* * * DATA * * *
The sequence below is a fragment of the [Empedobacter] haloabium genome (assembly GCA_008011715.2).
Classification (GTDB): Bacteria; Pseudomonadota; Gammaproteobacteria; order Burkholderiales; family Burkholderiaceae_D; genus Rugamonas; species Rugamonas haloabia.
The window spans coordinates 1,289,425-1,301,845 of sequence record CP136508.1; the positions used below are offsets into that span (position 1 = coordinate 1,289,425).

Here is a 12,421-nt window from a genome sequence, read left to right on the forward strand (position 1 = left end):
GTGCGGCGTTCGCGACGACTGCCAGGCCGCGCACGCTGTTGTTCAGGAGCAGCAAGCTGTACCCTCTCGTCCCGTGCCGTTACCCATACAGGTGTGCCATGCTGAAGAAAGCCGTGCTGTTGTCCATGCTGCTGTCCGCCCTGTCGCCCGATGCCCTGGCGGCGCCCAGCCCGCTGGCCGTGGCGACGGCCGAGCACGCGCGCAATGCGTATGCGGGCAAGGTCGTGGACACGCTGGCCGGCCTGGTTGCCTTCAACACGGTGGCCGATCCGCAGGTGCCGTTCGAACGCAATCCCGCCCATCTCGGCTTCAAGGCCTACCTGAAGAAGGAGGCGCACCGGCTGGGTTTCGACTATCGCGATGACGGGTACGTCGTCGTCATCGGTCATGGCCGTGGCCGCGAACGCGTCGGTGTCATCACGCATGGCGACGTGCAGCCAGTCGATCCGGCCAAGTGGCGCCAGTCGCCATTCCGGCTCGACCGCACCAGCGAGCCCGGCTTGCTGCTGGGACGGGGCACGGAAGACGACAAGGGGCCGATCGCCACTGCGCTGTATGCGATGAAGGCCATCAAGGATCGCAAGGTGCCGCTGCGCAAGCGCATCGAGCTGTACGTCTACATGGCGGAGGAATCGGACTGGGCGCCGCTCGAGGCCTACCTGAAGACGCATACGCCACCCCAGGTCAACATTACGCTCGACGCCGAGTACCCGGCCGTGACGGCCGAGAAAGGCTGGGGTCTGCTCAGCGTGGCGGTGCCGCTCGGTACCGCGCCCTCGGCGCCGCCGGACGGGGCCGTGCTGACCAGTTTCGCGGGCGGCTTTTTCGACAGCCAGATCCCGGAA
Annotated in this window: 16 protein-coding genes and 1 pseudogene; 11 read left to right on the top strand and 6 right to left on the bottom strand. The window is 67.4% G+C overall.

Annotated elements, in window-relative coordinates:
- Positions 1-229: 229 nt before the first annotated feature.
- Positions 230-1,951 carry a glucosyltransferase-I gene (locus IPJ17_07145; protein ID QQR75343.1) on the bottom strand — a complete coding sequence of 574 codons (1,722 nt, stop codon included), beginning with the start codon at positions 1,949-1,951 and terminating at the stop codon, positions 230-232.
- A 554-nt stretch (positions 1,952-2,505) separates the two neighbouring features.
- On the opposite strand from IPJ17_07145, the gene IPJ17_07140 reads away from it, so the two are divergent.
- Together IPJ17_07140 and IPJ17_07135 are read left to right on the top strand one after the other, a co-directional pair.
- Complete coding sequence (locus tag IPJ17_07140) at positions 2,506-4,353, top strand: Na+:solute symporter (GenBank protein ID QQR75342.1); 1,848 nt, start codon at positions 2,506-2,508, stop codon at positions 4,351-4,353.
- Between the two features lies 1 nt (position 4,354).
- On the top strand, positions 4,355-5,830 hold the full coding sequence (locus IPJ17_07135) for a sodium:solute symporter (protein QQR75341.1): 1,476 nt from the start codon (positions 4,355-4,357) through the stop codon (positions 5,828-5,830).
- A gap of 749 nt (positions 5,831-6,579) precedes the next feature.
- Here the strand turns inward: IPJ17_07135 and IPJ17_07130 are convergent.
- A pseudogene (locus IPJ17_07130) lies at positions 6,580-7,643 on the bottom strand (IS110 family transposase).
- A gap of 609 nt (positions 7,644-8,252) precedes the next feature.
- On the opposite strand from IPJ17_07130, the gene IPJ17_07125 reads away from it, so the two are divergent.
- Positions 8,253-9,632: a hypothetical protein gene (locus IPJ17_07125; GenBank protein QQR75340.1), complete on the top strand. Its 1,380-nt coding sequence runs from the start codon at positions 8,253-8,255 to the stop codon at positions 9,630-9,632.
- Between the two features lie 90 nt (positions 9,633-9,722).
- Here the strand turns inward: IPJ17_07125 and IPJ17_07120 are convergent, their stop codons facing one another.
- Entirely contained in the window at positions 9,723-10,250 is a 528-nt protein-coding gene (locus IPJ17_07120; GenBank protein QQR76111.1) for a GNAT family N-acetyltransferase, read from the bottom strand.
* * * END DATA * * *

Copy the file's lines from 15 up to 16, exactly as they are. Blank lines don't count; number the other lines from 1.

- On the top strand, positions 4,355-5,830 hold the full coding sequence (locus IPJ17_07135) for a sodium:solute symporter (protein QQR75341.1): 1,476 nt from the start codon (positions 4,355-4,357) through the stop codon (positions 5,828-5,830).
- A gap of 749 nt (positions 5,831-6,579) precedes the next feature.